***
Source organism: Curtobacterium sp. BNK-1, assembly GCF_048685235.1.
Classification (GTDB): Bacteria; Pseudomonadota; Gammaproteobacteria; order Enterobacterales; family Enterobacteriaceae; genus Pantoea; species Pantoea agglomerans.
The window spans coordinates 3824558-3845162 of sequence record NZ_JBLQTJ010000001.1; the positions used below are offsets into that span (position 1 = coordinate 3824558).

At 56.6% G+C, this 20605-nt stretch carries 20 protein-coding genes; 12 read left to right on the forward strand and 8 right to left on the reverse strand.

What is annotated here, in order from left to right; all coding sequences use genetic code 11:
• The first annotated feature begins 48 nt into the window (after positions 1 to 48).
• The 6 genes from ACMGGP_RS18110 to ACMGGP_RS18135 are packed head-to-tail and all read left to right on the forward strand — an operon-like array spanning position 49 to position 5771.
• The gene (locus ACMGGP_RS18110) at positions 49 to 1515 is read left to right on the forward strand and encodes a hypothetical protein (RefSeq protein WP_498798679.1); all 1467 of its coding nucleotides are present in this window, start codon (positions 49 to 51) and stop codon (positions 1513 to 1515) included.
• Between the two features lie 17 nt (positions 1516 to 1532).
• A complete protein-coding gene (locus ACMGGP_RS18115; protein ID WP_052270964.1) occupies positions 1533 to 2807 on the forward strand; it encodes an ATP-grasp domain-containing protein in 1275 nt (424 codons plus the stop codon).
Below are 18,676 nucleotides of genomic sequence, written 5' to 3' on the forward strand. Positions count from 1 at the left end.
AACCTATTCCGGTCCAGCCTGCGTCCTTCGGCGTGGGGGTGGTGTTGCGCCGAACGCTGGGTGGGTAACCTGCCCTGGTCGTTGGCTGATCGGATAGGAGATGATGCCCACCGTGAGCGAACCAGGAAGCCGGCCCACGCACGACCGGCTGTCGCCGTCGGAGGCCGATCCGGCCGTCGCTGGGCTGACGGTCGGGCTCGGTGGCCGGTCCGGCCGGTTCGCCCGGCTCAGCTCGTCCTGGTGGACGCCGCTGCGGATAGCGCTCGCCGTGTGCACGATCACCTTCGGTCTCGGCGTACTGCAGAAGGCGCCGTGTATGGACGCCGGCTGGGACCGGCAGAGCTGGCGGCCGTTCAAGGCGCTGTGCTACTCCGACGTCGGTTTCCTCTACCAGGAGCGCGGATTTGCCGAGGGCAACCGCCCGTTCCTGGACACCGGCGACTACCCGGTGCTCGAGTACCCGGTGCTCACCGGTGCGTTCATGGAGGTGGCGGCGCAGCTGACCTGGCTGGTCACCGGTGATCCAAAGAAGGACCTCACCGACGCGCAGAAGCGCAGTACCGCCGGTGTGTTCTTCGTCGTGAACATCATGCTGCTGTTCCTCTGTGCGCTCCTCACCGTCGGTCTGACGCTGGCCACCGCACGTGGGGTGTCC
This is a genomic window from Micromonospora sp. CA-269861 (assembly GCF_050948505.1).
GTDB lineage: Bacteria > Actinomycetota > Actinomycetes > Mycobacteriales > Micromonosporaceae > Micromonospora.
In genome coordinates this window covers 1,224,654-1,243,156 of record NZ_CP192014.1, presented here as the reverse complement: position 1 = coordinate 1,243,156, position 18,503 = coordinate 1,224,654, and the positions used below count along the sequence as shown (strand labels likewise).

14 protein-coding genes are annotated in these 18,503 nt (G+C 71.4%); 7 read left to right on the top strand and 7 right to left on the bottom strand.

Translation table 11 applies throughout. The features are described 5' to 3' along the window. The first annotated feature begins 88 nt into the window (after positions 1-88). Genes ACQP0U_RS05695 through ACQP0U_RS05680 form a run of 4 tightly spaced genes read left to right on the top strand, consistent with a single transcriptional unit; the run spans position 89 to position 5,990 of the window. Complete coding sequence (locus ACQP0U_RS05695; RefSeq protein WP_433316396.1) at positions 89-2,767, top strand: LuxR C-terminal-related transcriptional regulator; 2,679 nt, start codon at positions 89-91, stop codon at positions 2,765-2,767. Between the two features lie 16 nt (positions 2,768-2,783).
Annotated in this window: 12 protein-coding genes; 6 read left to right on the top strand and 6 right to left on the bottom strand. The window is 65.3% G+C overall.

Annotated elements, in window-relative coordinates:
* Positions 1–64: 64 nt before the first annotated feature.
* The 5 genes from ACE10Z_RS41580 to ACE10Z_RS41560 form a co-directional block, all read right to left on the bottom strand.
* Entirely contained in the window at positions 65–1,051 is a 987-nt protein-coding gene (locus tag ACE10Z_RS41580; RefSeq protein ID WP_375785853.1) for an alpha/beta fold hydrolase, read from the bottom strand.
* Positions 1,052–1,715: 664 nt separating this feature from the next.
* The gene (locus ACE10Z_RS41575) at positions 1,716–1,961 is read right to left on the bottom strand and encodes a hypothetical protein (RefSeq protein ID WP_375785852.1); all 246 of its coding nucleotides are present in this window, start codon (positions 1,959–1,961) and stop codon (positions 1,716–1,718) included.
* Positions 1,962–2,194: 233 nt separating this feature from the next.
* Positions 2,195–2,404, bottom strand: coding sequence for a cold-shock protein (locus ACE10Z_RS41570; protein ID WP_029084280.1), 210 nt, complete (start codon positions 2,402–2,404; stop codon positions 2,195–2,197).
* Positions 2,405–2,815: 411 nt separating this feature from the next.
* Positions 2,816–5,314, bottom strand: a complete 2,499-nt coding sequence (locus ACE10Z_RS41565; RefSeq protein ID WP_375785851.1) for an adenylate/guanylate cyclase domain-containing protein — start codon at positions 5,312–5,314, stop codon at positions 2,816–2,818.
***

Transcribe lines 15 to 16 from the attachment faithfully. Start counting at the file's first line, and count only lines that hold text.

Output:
In genome coordinates this window covers 1,224,654-1,243,156 of record NZ_CP192014.1, presented here as the reverse complement: position 1 = coordinate 1,243,156, position 18,503 = coordinate 1,224,654, and the positions used below count along the sequence as shown (strand labels likewise).

14 protein-coding genes are annotated in these 18,503 nt (G+C 71.4%); 7 read left to right on the top strand and 7 right to left on the bottom strand.